Due to the continuing Eurozone crisis investment conditions continue to be challenging in both the mature and emerging markets. Prices for Shariah compliant equity have been falling in line with shares more generally, resulting in a reluctance to invest. Although 2012 will be a record year for Sukuk issuances, yields are low and barely compensate for the much greater default risk than was the case for the period prior to 2008 when there were no defaults. Real estate markets, significant for long-term investment, also remain weak, with much uncertainty over future prices.
In these circumstances it is not surprising that Islamic financial institutions are holding on to their liquidity and are reluctant to invest. Arguably it may be an appropriate time to invest in the emerging markets of Muslim countries, as although these are risky, the risks are no greater than in mature markets. Following its presidential elections, Egypt is an obvious destination for Islamic investment. The country has a young, well-educated population anxious to find employment. Investors who get involved in the Egyptian economy could be participating in a market with exciting prospects while at the same time supporting socially worthwhile endeavors.
Emeritus Professor, Durham University, UK
Banks are required to operate within the confines of the local laws and regulations, and product innovation is often a long and cumbersome process. In addition, many Islamic banks appear to have a tendency to invest in the same type of transactions and sectors over and over again. As long as the banks keep on placing money with each other using commodity Murabahah or invest in real estate, product innovation is unlikely to happen quickly. One of the opportunities that is often overlooked is to invest in, and lend to, local enterprises. It may not be as glamorous as being able to show a global reach, but it would benefit the local economy, allow for diversification, and has a strong potential to reduce risks.
DR NATALIE SCHOON
Principal consultant, Formabb
The question of finding a home for excess liquidity is one that has been doing the rounds for a good number of years now. Over the last five years, great strides have been made by the market to structure products that are suitable for investment such that I now question whether there is truly a lack of avenues to invest.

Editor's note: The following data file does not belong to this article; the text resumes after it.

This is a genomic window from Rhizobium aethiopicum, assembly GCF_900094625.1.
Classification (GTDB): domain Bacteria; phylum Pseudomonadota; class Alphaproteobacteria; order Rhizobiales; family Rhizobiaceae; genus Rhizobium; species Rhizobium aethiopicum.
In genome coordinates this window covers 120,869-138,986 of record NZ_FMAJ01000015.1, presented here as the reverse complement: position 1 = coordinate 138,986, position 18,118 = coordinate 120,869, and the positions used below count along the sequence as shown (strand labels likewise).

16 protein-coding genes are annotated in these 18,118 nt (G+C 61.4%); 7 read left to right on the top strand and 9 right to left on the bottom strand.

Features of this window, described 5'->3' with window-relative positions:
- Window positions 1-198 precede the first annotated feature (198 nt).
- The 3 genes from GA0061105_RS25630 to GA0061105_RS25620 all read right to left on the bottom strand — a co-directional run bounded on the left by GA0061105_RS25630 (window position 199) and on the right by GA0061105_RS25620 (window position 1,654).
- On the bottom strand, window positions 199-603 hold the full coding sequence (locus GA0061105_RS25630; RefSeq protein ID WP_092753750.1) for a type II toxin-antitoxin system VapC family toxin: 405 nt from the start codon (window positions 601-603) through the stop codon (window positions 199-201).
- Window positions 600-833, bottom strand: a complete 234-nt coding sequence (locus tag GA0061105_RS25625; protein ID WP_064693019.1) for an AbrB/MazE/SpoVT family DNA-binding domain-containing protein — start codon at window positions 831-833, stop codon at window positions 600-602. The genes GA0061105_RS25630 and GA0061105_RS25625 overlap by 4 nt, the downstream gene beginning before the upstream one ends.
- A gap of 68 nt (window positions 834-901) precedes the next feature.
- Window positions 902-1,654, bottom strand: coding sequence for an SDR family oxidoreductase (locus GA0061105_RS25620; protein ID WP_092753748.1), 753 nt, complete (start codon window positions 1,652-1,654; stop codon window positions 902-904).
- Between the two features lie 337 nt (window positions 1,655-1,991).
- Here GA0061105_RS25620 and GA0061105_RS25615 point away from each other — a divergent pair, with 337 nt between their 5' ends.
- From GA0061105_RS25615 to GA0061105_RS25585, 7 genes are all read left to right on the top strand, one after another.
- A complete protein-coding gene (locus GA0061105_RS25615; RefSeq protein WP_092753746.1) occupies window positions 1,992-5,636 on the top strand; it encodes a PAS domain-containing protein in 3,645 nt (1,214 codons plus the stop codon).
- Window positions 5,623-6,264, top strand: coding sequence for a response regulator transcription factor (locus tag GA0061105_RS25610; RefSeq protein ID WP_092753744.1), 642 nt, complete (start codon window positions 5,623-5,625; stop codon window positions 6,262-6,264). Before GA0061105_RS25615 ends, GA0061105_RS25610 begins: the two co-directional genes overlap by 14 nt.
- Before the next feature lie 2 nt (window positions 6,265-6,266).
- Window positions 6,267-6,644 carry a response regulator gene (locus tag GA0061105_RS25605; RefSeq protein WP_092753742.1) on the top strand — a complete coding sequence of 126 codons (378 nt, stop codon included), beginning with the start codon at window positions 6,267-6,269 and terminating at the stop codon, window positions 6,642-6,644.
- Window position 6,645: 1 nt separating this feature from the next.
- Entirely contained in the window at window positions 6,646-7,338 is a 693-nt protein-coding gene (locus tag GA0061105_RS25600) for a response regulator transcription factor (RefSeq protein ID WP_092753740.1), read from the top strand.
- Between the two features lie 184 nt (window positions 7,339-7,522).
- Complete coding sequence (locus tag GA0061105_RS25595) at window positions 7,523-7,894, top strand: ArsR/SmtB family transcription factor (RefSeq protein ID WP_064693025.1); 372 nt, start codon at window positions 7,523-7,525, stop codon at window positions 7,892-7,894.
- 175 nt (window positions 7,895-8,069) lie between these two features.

I believe that with the advent of Sukuk funds, Ijarah funds, trade finance funds and so on, there are now plenty of avenues to choose from. What I have found is that risk management techniques and the detailed knowledge of how these products operate are still lacking in some areas. It is normally said that if a message is not being understood, it is the problem of the deliverer not the recipient. I think that the task that lies ahead for the industry is one of education, both of the markets and of the products that give access to those markets.
Head of fixed income, Asset Management Group, National Bank of Abu Dhabi
Islamic institutions that have liquidity, yet feel there are no suitable instruments or platforms to invest in, face a peculiar dilemma.
For conventional banks, the natural home for such liquidity is the fixed income markets, whether it is the money market for shorter tenor liquidity, or the bonds market for longer tenors. Islamic banks do have access to a reasonable Islamic money market platform (which is of course priced at interest) yet have more restricted access to a liquid Sukuk market (again priced at interest).
By its very nature, liquidity needs to be invested in a manner that provides strong security for the protection of the capital, along with some parameters for assessing the returns. Debt products (interbank and bond markets) were designed for this very purpose, and that is one reason why Islamic banks have only considered Islamic versions of these debt products to manage their liquidity. It is clear that this is a short-sighted solution, because we are still relying on debt and interest at all stages in this scenario. Steps taken to deepen this market, to introduce some level of transparency, do not take us away from the fact that these are still debt and interest instruments that we are transacting and relying on.
In the short-term the industry, due to a proven lack of vision that we all have demonstrated over the years, may well focus on attempts to reduce transactional costs and improve the liquidity of money markets (e.g. the introduction of certificates of deposit) and Sukuk markets, but that has little to no impact on the deeper problem that we still interact in a very significant manner with interest and debt.
What is needed – and the sooner the industry grasps this, the sooner we can look to make positive developments — is an attempt to transform investments and aspects of the real economy into what is needed by the banks. For certainty of capital, the banks (investors in this case) should look to markets with long-term fundamentals and resilience. It is unlikely that countries where the Islamic banks are located (in meaningful numbers) can deliver these markets in the medium-term. So we have to look abroad to markets that can deliver these instruments.